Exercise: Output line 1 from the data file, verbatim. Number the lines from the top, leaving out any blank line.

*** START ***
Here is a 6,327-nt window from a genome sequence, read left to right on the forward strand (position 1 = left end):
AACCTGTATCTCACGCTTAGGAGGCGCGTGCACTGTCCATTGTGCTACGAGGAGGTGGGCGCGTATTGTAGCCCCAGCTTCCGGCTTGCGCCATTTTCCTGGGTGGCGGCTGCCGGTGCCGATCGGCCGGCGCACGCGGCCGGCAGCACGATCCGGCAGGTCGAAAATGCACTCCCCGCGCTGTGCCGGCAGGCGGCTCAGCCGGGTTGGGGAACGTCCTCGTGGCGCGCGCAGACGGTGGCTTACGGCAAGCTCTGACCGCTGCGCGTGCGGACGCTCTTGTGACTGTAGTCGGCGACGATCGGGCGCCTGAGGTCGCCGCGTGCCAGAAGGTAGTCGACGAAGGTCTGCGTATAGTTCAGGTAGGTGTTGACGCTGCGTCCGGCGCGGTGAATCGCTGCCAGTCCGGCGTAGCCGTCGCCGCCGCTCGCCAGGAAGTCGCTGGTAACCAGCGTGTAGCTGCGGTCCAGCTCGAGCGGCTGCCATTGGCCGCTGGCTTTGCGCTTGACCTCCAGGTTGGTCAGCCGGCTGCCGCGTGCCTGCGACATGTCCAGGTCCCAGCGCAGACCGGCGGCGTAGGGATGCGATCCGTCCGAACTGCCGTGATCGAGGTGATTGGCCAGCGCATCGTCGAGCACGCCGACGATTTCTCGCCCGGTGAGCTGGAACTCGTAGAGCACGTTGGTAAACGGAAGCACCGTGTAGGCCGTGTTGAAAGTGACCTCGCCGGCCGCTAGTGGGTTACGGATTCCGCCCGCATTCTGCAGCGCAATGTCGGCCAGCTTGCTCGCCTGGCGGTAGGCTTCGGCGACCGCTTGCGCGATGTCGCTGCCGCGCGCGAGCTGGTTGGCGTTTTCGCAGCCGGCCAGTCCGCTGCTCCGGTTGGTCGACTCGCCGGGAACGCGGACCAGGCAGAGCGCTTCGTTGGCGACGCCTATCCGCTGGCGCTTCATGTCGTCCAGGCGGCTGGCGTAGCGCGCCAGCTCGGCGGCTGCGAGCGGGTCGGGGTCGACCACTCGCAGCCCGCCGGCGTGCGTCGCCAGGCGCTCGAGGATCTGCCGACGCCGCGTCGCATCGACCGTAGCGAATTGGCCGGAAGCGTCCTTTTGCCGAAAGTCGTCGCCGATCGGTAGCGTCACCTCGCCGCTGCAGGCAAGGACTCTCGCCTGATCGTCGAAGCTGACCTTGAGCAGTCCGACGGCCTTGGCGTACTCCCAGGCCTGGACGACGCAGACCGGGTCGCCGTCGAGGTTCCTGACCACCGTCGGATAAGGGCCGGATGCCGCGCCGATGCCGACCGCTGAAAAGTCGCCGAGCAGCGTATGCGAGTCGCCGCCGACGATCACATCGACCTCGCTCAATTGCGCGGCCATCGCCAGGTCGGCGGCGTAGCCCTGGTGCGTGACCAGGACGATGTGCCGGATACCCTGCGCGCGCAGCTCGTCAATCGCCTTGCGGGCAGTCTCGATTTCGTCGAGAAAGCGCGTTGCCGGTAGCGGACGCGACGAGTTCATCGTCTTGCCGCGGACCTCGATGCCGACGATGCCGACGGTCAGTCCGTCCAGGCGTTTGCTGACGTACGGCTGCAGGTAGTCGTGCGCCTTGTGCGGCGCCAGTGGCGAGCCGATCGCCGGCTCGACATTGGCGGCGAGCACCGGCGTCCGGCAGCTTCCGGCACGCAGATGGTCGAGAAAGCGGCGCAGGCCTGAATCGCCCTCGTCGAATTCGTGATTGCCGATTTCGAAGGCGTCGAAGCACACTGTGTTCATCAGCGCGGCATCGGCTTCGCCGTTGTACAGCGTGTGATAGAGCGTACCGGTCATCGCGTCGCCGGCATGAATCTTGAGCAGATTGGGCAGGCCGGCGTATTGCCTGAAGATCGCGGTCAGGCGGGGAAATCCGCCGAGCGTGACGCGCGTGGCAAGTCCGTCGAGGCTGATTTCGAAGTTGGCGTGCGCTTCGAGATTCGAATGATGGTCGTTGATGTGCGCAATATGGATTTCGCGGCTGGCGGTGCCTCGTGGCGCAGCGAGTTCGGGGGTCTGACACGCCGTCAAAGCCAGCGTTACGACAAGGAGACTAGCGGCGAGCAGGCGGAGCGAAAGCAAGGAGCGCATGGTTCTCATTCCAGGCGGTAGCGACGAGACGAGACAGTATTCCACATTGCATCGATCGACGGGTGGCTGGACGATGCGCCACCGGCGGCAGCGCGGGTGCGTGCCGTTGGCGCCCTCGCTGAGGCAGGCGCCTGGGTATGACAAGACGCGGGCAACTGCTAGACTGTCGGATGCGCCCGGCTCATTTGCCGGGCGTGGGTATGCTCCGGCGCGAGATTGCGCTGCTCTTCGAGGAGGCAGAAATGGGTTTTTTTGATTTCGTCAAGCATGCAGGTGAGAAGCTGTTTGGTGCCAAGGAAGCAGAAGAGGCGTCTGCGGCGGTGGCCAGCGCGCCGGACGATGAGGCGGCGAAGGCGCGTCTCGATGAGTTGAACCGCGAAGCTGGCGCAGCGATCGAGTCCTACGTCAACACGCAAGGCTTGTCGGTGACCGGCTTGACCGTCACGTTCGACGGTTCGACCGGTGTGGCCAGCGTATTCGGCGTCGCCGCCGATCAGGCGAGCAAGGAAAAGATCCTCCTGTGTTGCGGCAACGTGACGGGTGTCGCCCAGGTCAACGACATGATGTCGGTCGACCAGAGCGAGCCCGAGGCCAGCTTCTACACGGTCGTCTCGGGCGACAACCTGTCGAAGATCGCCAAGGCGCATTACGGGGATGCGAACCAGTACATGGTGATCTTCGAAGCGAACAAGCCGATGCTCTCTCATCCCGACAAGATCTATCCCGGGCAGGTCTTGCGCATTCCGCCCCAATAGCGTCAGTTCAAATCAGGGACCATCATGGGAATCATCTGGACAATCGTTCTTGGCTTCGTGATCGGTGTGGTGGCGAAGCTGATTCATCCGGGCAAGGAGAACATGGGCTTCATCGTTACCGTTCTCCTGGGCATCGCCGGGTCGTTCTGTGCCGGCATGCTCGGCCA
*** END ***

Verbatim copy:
Here is a 6,327-nt window from a genome sequence, read left to right on the forward strand (position 1 = left end):